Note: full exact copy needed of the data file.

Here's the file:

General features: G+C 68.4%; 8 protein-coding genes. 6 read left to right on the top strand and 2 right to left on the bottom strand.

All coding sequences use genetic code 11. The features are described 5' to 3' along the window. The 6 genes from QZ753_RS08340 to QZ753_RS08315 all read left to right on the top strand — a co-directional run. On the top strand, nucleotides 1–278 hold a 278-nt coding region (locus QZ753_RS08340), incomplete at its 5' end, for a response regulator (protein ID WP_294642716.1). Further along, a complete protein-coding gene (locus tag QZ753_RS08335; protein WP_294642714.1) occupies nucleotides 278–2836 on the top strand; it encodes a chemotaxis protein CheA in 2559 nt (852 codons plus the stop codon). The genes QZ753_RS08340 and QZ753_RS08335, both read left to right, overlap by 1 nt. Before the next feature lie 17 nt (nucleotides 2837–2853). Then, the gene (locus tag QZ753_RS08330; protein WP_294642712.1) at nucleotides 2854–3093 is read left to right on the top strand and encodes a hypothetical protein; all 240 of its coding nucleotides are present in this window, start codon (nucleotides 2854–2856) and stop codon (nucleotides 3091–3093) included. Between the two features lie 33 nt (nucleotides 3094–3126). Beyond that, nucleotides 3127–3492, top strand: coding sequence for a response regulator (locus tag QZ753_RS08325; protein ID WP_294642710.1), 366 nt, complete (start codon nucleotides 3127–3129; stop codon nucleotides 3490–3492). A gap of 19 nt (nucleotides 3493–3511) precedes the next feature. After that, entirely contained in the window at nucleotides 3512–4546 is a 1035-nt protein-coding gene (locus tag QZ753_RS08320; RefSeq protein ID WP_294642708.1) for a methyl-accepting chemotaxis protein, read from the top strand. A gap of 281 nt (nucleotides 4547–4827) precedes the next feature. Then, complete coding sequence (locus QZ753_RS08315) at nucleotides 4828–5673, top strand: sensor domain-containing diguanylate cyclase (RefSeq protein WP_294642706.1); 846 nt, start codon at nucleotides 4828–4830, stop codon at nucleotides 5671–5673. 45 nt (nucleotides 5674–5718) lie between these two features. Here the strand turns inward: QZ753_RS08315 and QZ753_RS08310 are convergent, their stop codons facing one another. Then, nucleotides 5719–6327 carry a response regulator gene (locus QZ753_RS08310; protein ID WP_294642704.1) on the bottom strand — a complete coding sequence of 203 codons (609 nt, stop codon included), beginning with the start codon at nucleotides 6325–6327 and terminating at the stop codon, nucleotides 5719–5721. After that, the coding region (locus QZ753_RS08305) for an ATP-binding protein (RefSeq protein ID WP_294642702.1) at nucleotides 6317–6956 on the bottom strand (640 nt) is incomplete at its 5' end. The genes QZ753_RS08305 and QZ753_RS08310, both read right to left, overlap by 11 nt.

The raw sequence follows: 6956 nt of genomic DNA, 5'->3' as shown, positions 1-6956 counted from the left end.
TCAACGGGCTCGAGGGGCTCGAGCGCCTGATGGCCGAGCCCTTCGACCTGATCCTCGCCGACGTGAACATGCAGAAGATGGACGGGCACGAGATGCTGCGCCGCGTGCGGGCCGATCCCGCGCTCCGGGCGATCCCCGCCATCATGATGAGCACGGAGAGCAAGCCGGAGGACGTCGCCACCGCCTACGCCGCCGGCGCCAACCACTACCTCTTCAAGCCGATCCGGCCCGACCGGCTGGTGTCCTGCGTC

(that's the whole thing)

General features: G+C 68.4%; 8 protein-coding genes. 6 read left to right on the top strand and 2 right to left on the bottom strand.

All coding sequences use genetic code 11. The features are described 5' to 3' along the window. The 6 genes from QZ753_RS08340 to QZ753_RS08315 all read left to right on the top strand — a co-directional run. On the top strand, nucleotides 1–278 hold a 278-nt coding region (locus QZ753_RS08340), incomplete at its 5' end, for a response regulator (protein ID WP_294642716.1). Further along, a complete protein-coding gene (locus tag QZ753_RS08335; protein WP_294642714.1) occupies nucleotides 278–2836 on the top strand; it encodes a chemotaxis protein CheA in 2559 nt (852 codons plus the stop codon). The genes QZ753_RS08340 and QZ753_RS08335, both read left to right, overlap by 1 nt. Before the next feature lie 17 nt (nucleotides 2837–2853). Then, the gene (locus tag QZ753_RS08330; protein WP_294642712.1) at nucleotides 2854–3093 is read left to right on the top strand and encodes a hypothetical protein; all 240 of its coding nucleotides are present in this window, start codon (nucleotides 2854–2856) and stop codon (nucleotides 3091–3093) included. Between the two features lie 33 nt (nucleotides 3094–3126). Beyond that, nucleotides 3127–3492, top strand: coding sequence for a response regulator (locus tag QZ753_RS08325; protein ID WP_294642710.1), 366 nt, complete (start codon nucleotides 3127–3129; stop codon nucleotides 3490–3492). A gap of 19 nt (nucleotides 3493–3511) precedes the next feature. After that, entirely contained in the window at nucleotides 3512–4546 is a 1035-nt protein-coding gene (locus tag QZ753_RS08320; RefSeq protein ID WP_294642708.1) for a methyl-accepting chemotaxis protein, read from the top strand. A gap of 281 nt (nucleotides 4547–4827) precedes the next feature. Then, complete coding sequence (locus QZ753_RS08315) at nucleotides 4828–5673, top strand: sensor domain-containing diguanylate cyclase (RefSeq protein WP_294642706.1); 846 nt, start codon at nucleotides 4828–4830, stop codon at nucleotides 5671–5673. 45 nt (nucleotides 5674–5718) lie between these two features. Here the strand turns inward: QZ753_RS08315 and QZ753_RS08310 are convergent, their stop codons facing one another. Then, nucleotides 5719–6327 carry a response regulator gene (locus QZ753_RS08310; protein ID WP_294642704.1) on the bottom strand — a complete coding sequence of 203 codons (609 nt, stop codon included), beginning with the start codon at nucleotides 6325–6327 and terminating at the stop codon, nucleotides 5719–5721. After that, the coding region (locus QZ753_RS08305) for an ATP-binding protein (RefSeq protein ID WP_294642702.1) at nucleotides 6317–6956 on the bottom strand (640 nt) is incomplete at its 5' end. The genes QZ753_RS08305 and QZ753_RS08310, both read right to left, overlap by 11 nt.

The raw sequence follows: 6956 nt of genomic DNA, 5'->3' as shown, positions 1-6956 counted from the left end.
TCAACGGGCTCGAGGGGCTCGAGCGCCTGATGGCCGAGCCCTTCGACCTGATCCTCGCCGACGTGAACATGCAGAAGATGGACGGGCACGAGATGCTGCGCCGCGTGCGGGCCGATCCCGCGCTCCGGGCGATCCCCGCCATCATGATGAGCACGGAGAGCAAGCCGGAGGACGTCGCCACCGCCTACGCCGCCGGCGCCAACCACTACCTCTTCAAGCCGATCCGGCCCGACCGGCTGGTGTCCTGCGTC